While enterprise software by definition cannot be designed with fun in mind, UX professionals at consumer software firms have clearly demonstrated that inherently not-so-fun tasks can be made to seem less arduous through clever UX elements. For example, populating a LinkedIn profile has been made less arduous through a progress bar, and SAP has demonstrated a user interface where leads are assigned to sales representatives by dragging a golf ball to a hole.
- Representative users: need to be interviewed about the efficacy of specific engagement elements. Abandonment rates and task completion times can also be assessed to understand the quality of these elements.
- Experts: scores here represent the experts’ opinion on whether engagement elements have been used at appropriate points in the workflow. The vendor’s knowledge of the importance of engagement, and whether ‘”gamification” is on their horizon, should also influence the score. Some of the larger enterprise applications vendors, such as SAP, are experimenting with gamification to improve UX, and ideas and skills should soon spread to other vendors.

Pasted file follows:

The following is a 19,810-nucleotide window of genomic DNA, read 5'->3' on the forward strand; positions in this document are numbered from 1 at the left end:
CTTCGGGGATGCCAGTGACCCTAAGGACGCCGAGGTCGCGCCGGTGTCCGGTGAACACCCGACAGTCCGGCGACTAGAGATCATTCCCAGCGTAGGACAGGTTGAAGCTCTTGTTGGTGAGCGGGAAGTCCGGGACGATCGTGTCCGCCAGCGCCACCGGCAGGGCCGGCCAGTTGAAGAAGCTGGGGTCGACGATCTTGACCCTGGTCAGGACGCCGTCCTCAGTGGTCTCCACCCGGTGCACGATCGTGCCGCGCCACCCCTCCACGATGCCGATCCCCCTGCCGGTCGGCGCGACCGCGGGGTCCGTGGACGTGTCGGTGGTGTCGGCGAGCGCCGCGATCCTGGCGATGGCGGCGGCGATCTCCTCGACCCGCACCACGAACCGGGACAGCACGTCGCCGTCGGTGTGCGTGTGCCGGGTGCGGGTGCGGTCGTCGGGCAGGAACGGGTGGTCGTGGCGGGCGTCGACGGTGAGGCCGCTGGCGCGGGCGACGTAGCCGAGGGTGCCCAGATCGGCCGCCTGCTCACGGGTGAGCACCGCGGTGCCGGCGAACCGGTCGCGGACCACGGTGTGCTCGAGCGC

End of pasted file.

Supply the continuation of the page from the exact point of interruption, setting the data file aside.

Recommendations for enterprises
According to the popular saying, “you always pay for quality whether you invest in it or not”, and the same goes for UX. User training, certifications, informal employee-to-employee training are all either expensive or productivity-draining, and frequently both. Ovum recommends going beyond merely incorporating user experience scores in the selection process, and weighing the UX score heavily.